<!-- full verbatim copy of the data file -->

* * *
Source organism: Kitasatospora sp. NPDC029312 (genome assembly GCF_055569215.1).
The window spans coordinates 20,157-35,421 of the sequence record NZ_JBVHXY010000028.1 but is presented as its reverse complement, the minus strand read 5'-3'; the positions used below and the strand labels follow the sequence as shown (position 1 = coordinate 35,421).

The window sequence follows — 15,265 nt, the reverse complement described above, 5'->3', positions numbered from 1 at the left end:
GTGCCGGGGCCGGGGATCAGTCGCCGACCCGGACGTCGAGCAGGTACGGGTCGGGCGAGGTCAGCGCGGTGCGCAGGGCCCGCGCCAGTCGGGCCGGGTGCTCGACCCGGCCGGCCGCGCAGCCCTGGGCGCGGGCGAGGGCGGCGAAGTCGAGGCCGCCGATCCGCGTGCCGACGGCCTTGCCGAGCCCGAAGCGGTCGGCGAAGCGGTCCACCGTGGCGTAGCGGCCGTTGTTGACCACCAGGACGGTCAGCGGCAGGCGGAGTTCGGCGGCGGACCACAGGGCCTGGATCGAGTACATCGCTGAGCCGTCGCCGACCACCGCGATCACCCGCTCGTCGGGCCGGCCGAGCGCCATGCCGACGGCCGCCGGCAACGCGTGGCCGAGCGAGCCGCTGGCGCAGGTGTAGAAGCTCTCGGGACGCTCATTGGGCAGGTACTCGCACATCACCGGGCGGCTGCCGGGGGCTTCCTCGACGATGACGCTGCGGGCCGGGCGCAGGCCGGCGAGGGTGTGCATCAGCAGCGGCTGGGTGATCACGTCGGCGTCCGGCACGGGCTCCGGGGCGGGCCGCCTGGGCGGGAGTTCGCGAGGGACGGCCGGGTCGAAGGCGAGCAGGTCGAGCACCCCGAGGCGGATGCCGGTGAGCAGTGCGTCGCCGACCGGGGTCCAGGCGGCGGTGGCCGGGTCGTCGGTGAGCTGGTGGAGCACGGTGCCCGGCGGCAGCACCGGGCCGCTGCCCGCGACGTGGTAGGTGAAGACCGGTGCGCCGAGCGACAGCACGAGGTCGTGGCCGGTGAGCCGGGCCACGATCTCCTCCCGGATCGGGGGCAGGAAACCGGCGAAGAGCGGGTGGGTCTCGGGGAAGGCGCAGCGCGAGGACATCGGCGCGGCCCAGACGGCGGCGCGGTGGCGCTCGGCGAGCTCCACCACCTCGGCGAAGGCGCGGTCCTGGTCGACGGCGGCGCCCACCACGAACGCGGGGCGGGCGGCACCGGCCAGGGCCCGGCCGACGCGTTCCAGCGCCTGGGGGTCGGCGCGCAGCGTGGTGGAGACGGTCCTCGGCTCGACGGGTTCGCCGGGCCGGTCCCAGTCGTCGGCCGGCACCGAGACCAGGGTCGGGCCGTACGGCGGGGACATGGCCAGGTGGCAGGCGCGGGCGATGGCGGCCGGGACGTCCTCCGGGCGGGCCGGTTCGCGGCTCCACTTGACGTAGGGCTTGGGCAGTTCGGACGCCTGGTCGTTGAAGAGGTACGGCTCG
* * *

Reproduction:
Source organism: Kitasatospora sp. NPDC029312 (genome assembly GCF_055569215.1).
The window spans coordinates 20,157-35,421 of the sequence record NZ_JBVHXY010000028.1 but is presented as its reverse complement, the minus strand read 5'-3'; the positions used below and the strand labels follow the sequence as shown (position 1 = coordinate 35,421).

The window sequence follows — 15,265 nt, the reverse complement described above, 5'->3', positions numbered from 1 at the left end:
GTGCCGGGGCCGGGGATCAGTCGCCGACCCGGACGTCGAGCAGGTACGGGTCGGGCGAGGTCAGCGCGGTGCGCAGGGCCCGCGCCAGTCGGGCCGGGTGCTCGACCCGGCCGGCCGCGCAGCCCTGGGCGCGGGCGAGGGCGGCGAAGTCGAGGCCGCCGATCCGCGTGCCGACGGCCTTGCCGAGCCCGAAGCGGTCGGCGAAGCGGTCCACCGTGGCGTAGCGGCCGTTGTTGACCACCAGGACGGTCAGCGGCAGGCGGAGTTCGGCGGCGGACCACAGGGCCTGGATCGAGTACATCGCTGAGCCGTCGCCGACCACCGCGATCACCCGCTCGTCGGGCCGGCCGAGCGCCATGCCGACGGCCGCCGGCAACGCGTGGCCGAGCGAGCCGCTGGCGCAGGTGTAGAAGCTCTCGGGACGCTCATTGGGCAGGTACTCGCACATCACCGGGCGGCTGCCGGGGGCTTCCTCGACGATGACGCTGCGGGCCGGGCGCAGGCCGGCGAGGGTGTGCATCAGCAGCGGCTGGGTGATCACGTCGGCGTCCGGCACGGGCTCCGGGGCGGGCCGCCTGGGCGGGAGTTCGCGAGGGACGGCCGGGTCGAAGGCGAGCAGGTCGAGCACCCCGAGGCGGATGCCGGTGAGCAGTGCGTCGCCGACCGGGGTCCAGGCGGCGGTGGCCGGGTCGTCGGTGAGCTGGTGGAGCACGGTGCCCGGCGGCAGCACCGGGCCGCTGCCCGCGACGTGGTAGGTGAAGACCGGTGCGCCGAGCGACAGCACGAGGTCGTGGCCGGTGAGCCGGGCCACGATCTCCTCCCGGATCGGGGGCAGGAAACCGGCGAAGAGCGGGTGGGTCTCGGGGAAGGCGCAGCGCGAGGACATCGGCGCGGCCCAGACGGCGGCGCGGTGGCGCTCGGCGAGCTCCACCACCTCGGCGAAGGCGCGGTCCTGGTCGACGGCGGCGCCCACCACGAACGCGGGGCGGGCGGCACCGGCCAGGGCCCGGCCGACGCGTTCCAGCGCCTGGGGGTCGGCGCGCAGCGTGGTGGAGACGGTCCTCGGCTCGACGGGTTCGCCGGGCCGGTCCCAGTCGTCGGCCGGCACCGAGACCAGGGTCGGGCCGTACGGCGGGGACATGGCCAGGTGGCAGGCGCGGGCGATGGCGGCCGGGACGTCCTCCGGGCGGGCCGGTTCGCGGCTCCACTTGACGTAGGGCTTGGGCAGTTCGGACGCCTGGTCGTTGAAGAGGTACGGCTCG